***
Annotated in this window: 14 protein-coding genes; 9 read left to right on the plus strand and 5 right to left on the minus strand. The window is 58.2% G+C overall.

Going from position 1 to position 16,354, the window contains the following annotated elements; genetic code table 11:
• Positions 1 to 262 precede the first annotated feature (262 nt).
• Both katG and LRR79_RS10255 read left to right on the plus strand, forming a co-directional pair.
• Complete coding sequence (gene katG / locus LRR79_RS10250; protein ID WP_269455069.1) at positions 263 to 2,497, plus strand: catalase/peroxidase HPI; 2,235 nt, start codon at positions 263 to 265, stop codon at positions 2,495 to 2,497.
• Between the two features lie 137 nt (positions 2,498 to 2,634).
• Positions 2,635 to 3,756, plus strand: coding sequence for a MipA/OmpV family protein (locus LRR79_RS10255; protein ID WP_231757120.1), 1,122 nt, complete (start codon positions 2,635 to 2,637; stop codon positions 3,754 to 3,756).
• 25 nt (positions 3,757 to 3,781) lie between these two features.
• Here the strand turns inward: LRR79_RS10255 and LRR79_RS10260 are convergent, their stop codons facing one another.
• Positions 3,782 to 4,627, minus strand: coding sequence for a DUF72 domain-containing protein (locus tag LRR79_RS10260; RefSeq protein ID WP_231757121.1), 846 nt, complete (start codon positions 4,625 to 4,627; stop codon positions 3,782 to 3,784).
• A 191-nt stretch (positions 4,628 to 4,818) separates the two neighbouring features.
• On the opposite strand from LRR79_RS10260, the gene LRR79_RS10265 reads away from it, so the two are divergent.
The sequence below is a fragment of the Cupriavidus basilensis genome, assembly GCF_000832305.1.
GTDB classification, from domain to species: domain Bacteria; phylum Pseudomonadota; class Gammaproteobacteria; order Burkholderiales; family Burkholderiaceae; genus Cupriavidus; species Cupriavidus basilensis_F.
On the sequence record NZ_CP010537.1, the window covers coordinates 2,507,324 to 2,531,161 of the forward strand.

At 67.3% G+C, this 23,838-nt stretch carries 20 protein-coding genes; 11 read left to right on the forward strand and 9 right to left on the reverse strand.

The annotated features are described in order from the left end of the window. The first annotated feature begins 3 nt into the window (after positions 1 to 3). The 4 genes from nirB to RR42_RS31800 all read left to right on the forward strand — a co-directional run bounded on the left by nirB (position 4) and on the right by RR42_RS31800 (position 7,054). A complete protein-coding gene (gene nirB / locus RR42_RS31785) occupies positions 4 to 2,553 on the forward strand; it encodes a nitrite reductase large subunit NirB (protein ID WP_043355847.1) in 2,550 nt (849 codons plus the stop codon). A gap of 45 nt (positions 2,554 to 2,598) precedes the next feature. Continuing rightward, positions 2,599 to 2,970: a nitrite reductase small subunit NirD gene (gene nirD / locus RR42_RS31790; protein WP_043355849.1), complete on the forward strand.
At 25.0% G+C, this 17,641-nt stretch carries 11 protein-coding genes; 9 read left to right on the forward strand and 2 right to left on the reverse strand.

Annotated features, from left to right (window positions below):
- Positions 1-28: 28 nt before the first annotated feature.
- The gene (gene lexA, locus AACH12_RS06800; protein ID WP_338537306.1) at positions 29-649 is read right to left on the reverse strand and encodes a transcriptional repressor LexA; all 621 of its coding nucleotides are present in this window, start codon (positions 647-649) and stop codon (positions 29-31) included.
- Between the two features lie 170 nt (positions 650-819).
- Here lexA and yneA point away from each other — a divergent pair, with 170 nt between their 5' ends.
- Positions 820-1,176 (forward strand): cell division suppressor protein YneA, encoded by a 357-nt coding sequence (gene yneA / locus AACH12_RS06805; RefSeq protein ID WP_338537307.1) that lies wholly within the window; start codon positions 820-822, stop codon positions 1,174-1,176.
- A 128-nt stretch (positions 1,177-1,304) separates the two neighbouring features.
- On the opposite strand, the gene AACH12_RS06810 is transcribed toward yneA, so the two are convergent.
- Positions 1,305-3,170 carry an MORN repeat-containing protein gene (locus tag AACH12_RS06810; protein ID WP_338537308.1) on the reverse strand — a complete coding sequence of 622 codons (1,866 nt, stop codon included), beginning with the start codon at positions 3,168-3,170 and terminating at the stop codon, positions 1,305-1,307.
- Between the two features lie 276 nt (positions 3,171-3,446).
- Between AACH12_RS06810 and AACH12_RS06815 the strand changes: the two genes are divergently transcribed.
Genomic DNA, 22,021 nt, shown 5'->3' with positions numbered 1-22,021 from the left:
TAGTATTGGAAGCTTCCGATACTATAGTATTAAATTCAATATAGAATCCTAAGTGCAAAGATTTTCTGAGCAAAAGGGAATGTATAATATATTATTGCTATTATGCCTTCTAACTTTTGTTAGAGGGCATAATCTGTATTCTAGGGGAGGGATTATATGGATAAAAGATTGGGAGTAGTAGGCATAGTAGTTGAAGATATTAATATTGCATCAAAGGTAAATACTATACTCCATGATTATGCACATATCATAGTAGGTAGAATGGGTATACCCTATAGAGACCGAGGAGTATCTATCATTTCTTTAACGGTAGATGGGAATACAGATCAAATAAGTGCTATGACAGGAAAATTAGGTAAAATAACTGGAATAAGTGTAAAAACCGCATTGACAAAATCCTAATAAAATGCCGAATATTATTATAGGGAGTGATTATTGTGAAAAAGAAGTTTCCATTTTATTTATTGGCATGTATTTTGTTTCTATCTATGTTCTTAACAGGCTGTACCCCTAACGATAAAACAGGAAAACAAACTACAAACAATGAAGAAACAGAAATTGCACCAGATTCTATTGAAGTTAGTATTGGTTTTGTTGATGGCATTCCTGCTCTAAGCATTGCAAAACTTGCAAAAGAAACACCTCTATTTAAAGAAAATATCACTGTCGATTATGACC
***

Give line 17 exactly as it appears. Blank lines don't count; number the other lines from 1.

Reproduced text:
The annotated features are described in order from the left end of the window. The first annotated feature begins 3 nt into the window (after positions 1 to 3). The 4 genes from nirB to RR42_RS31800 all read left to right on the forward strand — a co-directional run bounded on the left by nirB (position 4) and on the right by RR42_RS31800 (position 7,054). A complete protein-coding gene (gene nirB / locus RR42_RS31785) occupies positions 4 to 2,553 on the forward strand; it encodes a nitrite reductase large subunit NirB (protein ID WP_043355847.1) in 2,550 nt (849 codons plus the stop codon). A gap of 45 nt (positions 2,554 to 2,598) precedes the next feature. Continuing rightward, positions 2,599 to 2,970: a nitrite reductase small subunit NirD gene (gene nirD / locus RR42_RS31790; protein WP_043355849.1), complete on the forward strand.